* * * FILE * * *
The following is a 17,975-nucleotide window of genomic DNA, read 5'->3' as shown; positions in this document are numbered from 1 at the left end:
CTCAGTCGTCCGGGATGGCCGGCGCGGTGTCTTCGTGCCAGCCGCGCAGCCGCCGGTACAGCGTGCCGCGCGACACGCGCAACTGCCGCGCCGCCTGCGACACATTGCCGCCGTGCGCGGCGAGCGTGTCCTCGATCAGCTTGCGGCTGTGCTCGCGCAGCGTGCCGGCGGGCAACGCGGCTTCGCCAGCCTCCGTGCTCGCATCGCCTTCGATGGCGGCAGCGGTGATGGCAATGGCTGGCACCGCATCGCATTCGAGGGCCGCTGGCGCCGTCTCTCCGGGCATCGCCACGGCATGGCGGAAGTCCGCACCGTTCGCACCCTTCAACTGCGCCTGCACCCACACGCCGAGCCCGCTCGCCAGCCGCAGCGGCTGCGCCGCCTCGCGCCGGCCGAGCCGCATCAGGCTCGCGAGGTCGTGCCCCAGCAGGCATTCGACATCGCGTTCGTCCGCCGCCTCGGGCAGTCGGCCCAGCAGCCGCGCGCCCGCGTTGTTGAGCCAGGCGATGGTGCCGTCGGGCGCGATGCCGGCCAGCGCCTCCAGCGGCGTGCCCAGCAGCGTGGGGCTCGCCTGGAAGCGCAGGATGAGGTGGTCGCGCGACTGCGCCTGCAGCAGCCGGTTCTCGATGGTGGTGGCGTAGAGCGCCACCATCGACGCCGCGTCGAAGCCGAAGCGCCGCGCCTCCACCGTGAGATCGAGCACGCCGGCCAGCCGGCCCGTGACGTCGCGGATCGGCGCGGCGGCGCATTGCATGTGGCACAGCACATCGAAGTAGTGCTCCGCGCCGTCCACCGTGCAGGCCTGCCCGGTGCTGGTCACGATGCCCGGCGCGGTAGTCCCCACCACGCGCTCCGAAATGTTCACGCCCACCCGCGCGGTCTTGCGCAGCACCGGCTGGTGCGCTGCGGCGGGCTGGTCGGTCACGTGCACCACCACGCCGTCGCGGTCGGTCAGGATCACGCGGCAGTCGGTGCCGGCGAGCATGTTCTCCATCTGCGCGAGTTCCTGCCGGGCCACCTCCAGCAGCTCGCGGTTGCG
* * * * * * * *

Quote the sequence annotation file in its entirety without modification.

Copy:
The following is a 17,975-nucleotide window of genomic DNA, read 5'->3' as shown; positions in this document are numbered from 1 at the left end:
CTCAGTCGTCCGGGATGGCCGGCGCGGTGTCTTCGTGCCAGCCGCGCAGCCGCCGGTACAGCGTGCCGCGCGACACGCGCAACTGCCGCGCCGCCTGCGACACATTGCCGCCGTGCGCGGCGAGCGTGTCCTCGATCAGCTTGCGGCTGTGCTCGCGCAGCGTGCCGGCGGGCAACGCGGCTTCGCCAGCCTCCGTGCTCGCATCGCCTTCGATGGCGGCAGCGGTGATGGCAATGGCTGGCACCGCATCGCATTCGAGGGCCGCTGGCGCCGTCTCTCCGGGCATCGCCACGGCATGGCGGAAGTCCGCACCGTTCGCACCCTTCAACTGCGCCTGCACCCACACGCCGAGCCCGCTCGCCAGCCGCAGCGGCTGCGCCGCCTCGCGCCGGCCGAGCCGCATCAGGCTCGCGAGGTCGTGCCCCAGCAGGCATTCGACATCGCGTTCGTCCGCCGCCTCGGGCAGTCGGCCCAGCAGCCGCGCGCCCGCGTTGTTGAGCCAGGCGATGGTGCCGTCGGGCGCGATGCCGGCCAGCGCCTCCAGCGGCGTGCCCAGCAGCGTGGGGCTCGCCTGGAAGCGCAGGATGAGGTGGTCGCGCGACTGCGCCTGCAGCAGCCGGTTCTCGATGGTGGTGGCGTAGAGCGCCACCATCGACGCCGCGTCGAAGCCGAAGCGCCGCGCCTCCACCGTGAGATCGAGCACGCCGGCCAGCCGGCCCGTGACGTCGCGGATCGGCGCGGCGGCGCATTGCATGTGGCACAGCACATCGAAGTAGTGCTCCGCGCCGTCCACCGTGCAGGCCTGCCCGGTGCTGGTCACGATGCCCGGCGCGGTAGTCCCCACCACGCGCTCCGAAATGTTCACGCCCACCCGCGCGGTCTTGCGCAGCACCGGCTGGTGCGCTGCGGCGGGCTGGTCGGTCACGTGCACCACCACGCCGTCGCGGTCGGTCAGGATCACGCGGCAGTCGGTGCCGGCGAGCATGTTCTCCATCTGCGCGAGTTCCTGCCGGGCCACCTCCAGCAGCTCGCGGTTGCG